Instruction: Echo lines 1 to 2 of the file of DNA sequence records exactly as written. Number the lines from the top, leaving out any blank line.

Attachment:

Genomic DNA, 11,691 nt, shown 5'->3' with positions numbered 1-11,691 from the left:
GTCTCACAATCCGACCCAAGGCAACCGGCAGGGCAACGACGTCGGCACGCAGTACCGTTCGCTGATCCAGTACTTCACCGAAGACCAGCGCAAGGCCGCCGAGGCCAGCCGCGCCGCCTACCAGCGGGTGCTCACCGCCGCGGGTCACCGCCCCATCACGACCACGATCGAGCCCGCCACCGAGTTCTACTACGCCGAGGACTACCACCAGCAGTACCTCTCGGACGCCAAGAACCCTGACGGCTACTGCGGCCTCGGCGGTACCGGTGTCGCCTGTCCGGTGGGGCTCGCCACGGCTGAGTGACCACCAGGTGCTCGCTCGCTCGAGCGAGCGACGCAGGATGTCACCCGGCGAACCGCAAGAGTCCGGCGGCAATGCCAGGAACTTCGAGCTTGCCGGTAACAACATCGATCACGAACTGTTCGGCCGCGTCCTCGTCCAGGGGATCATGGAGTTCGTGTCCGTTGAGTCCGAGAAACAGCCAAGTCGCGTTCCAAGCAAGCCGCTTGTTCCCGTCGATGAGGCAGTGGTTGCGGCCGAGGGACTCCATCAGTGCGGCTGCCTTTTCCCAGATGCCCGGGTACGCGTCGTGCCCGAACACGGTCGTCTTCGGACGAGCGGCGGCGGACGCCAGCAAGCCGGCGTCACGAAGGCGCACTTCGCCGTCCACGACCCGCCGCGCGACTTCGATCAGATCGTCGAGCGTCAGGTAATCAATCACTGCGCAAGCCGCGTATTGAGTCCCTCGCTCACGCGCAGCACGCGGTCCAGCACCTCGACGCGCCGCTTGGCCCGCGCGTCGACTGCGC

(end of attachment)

Genomic DNA, 11,691 nt, shown 5'->3' with positions numbered 1-11,691 from the left:
GTCTCACAATCCGACCCAAGGCAACCGGCAGGGCAACGACGTCGGCACGCAGTACCGTTCGCTGATCCAGTACTTCACCGAAGACCAGCGCAAGGCCGCCGAGGCCAGCCGCGCCGCCTACCAGCGGGTGCTCACCGCCGCGGGTCACCGCCCCATCACGACCACGATCGAGCCCGCCACCGAGTTCTACTACGCCGAGGACTACCACCAGCAGTACCTCTCGGACGCCAAGAACCCTGACGGCTACTGCGGCCTCGGCGGTACCGGTGTCGCCTGTCCGGTGGGGCTCGCCACGGCTGAGTGACCACCAGGTGCTCGCTCGCTCGAGCGAGCGACGCAGGATGTCACCCGGCGAACCGCAAGAGTCCGGCGGCAATGCCAGGAACTTCGAGCTTGCCGGTAACAACATCGATCACGAACTGTTCGGCCGCGTCCTCGTCCAGGGGATCATGGAGTTCGTGTCCGTTGAGTCCGAGAAACAGCCAAGTCGCGTTCCAAGCAAGCCGCTTGTTCCCGTCGATGAGGCAGTGGTTGCGGCCGAGGGACTCCATCAGTGCGGCTGCCTTTTCCCAGATGCCCGGGTACGCGTCGTGCCCGAACACGGTCGTCTTCGGACGAGCGGCGGCGGACGCCAGCAAGCCGGCGTCACGAAGGCGCACTTCGCCGTCCACGACCCGCCGCGCGACTTCGATCAGATCGTCGAGCGTCAGGTAATCAATCACTGCGCAAGCCGCGTATTGAGTCCCTCGCTCACGCGCAGCACGCGGTCCAGCACCTCGACGCGCCGCTTGGCCCGCGCGTCGACTGCGC